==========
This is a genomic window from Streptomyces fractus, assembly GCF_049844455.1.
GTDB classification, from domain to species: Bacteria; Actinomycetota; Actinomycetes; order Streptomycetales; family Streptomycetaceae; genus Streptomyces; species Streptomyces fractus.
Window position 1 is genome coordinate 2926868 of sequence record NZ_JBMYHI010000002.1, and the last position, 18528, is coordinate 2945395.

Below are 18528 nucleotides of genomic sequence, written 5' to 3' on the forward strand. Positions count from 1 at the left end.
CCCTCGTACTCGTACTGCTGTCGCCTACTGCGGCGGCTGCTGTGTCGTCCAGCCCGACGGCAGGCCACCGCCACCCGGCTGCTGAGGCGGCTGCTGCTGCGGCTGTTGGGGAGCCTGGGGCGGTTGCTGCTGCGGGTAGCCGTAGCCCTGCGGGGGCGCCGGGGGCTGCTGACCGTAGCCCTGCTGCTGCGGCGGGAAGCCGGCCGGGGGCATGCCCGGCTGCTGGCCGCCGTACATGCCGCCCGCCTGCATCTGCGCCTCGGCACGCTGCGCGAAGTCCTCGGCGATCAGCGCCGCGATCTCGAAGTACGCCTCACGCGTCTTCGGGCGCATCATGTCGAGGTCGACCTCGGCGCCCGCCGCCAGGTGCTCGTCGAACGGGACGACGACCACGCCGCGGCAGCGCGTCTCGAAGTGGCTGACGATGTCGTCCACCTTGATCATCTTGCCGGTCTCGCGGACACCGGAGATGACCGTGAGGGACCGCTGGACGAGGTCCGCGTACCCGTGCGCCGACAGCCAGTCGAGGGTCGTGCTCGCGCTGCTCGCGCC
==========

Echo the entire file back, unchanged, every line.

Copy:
This is a genomic window from Streptomyces fractus, assembly GCF_049844455.1.
GTDB classification, from domain to species: Bacteria; Actinomycetota; Actinomycetes; order Streptomycetales; family Streptomycetaceae; genus Streptomyces; species Streptomyces fractus.
Window position 1 is genome coordinate 2926868 of sequence record NZ_JBMYHI010000002.1, and the last position, 18528, is coordinate 2945395.

Below are 18528 nucleotides of genomic sequence, written 5' to 3' on the forward strand. Positions count from 1 at the left end.
CCCTCGTACTCGTACTGCTGTCGCCTACTGCGGCGGCTGCTGTGTCGTCCAGCCCGACGGCAGGCCACCGCCACCCGGCTGCTGAGGCGGCTGCTGCTGCGGCTGTTGGGGAGCCTGGGGCGGTTGCTGCTGCGGGTAGCCGTAGCCCTGCGGGGGCGCCGGGGGCTGCTGACCGTAGCCCTGCTGCTGCGGCGGGAAGCCGGCCGGGGGCATGCCCGGCTGCTGGCCGCCGTACATGCCGCCCGCCTGCATCTGCGCCTCGGCACGCTGCGCGAAGTCCTCGGCGATCAGCGCCGCGATCTCGAAGTACGCCTCACGCGTCTTCGGGCGCATCATGTCGAGGTCGACCTCGGCGCCCGCCGCCAGGTGCTCGTCGAACGGGACGACGACCACGCCGCGGCAGCGCGTCTCGAAGTGGCTGACGATGTCGTCCACCTTGATCATCTTGCCGGTCTCGCGGACACCGGAGATGACCGTGAGGGACCGCTGGACGAGGTCCGCGTACCCGTGCGCCGACAGCCAGTCGAGGGTCGTGCTCGCGCTGCTCGCGCC